Google owns the web. Now it wants to own public spaces.
The idea is simple, actually. Cities license public spaces to Google. Google makes profit and cities get royalties to reinvest in the city.
How would it work?
When users are on the web, the first perception is that they are entering the vacuum of digital space. But in reality, people are always somewhere.
When Google shows an ad, it means the algorithm believes you are the right person receiving the right message at the right time. If Google could create data on physical places and generate value on our attention in public spaces, there wouldn't be the need for “right space” in that equation.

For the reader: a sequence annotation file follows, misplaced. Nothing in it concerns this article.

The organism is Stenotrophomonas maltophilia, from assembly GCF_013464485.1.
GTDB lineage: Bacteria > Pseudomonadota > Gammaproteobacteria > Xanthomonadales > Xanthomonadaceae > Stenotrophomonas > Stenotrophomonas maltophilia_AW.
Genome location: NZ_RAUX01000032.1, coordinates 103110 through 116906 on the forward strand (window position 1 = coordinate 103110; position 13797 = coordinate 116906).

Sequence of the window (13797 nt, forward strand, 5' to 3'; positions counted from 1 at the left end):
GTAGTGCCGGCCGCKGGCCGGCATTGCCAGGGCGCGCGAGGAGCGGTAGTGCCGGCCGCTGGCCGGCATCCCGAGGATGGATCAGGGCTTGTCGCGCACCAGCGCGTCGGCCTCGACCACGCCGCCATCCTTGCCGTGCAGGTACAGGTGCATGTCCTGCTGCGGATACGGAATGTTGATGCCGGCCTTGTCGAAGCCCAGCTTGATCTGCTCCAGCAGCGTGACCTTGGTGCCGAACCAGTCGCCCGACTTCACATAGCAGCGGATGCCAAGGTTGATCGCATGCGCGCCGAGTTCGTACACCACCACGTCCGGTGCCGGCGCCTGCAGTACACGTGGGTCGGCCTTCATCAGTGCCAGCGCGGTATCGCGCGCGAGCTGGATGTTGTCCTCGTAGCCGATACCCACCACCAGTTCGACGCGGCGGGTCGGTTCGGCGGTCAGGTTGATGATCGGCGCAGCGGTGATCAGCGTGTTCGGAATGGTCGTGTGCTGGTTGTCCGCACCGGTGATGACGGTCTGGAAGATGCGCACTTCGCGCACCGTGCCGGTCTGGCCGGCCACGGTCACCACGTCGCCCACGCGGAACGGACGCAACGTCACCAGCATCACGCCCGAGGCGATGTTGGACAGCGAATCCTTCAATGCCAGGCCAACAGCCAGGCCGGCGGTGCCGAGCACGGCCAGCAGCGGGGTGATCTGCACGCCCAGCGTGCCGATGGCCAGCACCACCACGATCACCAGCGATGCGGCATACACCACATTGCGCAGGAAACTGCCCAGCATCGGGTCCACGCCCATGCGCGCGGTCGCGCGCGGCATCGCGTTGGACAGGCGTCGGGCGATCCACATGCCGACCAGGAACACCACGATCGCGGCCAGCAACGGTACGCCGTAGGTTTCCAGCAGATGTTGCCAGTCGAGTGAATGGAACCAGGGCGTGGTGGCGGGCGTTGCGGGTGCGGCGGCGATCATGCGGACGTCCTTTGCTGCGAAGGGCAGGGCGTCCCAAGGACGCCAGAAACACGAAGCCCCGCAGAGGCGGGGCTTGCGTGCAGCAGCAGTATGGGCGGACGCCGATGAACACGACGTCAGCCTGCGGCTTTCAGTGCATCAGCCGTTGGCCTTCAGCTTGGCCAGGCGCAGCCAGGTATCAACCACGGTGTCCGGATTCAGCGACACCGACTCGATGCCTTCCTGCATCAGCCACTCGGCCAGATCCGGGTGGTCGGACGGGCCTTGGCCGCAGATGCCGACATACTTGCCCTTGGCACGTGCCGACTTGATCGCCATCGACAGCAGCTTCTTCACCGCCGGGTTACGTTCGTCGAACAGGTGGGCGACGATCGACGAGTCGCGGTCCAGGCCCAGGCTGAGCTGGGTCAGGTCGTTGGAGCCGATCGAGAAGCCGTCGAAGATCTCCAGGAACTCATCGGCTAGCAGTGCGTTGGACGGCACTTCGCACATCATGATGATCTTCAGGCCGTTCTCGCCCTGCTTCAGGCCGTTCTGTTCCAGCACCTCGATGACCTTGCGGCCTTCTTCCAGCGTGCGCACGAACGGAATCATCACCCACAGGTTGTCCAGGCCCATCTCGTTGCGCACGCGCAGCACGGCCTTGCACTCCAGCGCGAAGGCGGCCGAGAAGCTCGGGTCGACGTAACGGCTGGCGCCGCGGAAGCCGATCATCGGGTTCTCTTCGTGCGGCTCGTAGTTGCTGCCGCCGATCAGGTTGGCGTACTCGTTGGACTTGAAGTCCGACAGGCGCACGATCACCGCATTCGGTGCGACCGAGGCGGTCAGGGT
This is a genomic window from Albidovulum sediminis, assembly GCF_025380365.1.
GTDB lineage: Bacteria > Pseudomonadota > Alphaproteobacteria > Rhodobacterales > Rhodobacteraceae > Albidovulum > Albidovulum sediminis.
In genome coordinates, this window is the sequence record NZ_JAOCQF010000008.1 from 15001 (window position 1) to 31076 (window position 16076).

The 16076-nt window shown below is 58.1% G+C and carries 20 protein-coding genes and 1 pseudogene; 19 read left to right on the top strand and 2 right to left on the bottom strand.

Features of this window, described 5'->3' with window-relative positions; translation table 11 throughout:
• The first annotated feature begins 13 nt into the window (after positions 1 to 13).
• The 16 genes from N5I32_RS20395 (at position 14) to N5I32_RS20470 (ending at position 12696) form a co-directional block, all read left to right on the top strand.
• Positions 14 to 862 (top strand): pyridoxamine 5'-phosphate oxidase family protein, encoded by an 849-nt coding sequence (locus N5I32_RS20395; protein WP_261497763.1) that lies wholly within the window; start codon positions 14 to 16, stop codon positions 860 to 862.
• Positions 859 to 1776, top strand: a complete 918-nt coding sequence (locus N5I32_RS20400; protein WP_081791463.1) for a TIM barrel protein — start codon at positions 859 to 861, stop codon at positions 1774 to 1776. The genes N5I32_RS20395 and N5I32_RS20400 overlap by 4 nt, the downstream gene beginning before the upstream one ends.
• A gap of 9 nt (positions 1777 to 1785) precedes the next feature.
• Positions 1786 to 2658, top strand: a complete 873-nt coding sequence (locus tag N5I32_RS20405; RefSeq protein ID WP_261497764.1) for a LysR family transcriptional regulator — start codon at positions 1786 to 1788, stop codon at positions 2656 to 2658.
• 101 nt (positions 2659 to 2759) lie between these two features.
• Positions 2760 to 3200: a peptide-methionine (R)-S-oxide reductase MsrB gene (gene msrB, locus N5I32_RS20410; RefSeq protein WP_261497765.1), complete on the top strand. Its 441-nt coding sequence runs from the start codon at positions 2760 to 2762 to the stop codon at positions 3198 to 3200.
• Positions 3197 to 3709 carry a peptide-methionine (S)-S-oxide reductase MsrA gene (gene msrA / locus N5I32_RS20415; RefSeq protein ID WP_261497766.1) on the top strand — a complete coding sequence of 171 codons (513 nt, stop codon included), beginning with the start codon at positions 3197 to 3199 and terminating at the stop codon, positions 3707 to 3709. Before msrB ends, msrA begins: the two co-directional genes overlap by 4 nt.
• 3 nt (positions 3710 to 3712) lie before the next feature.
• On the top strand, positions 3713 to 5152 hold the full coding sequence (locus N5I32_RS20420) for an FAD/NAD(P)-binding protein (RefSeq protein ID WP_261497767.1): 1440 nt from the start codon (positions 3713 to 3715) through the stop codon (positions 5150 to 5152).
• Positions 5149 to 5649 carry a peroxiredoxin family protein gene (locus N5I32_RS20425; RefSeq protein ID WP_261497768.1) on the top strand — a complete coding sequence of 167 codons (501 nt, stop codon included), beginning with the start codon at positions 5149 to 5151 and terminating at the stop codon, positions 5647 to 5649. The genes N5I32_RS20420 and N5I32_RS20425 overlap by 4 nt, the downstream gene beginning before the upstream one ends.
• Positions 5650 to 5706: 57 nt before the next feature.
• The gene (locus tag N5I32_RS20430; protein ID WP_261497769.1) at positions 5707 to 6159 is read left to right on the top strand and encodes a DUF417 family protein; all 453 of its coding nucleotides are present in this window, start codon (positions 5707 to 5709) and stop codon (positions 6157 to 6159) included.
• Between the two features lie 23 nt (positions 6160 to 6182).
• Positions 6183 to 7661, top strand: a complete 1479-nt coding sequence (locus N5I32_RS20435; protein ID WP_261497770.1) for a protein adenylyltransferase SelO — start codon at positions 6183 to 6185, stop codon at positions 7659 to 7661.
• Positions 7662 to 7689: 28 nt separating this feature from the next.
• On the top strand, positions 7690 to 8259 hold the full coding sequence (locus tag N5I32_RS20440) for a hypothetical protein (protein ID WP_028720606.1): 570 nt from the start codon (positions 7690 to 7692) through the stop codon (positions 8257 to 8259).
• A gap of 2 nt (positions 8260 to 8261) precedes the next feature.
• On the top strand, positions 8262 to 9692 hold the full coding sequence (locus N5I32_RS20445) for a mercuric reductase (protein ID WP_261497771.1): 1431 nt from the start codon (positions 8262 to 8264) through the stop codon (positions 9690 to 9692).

But, as “the future is mobile”, the “right space” also represents a crucial component of this match-making process, and could increasingly underpin the success of Google’s predictive algorithm, in Google’s words.
In the future, Google wants to become a partner of the “smart cities” and it believes that can overcome all competitors. Their monopoly on the web would advance to the physical realm, and that just might be the future of global tech conglomerates.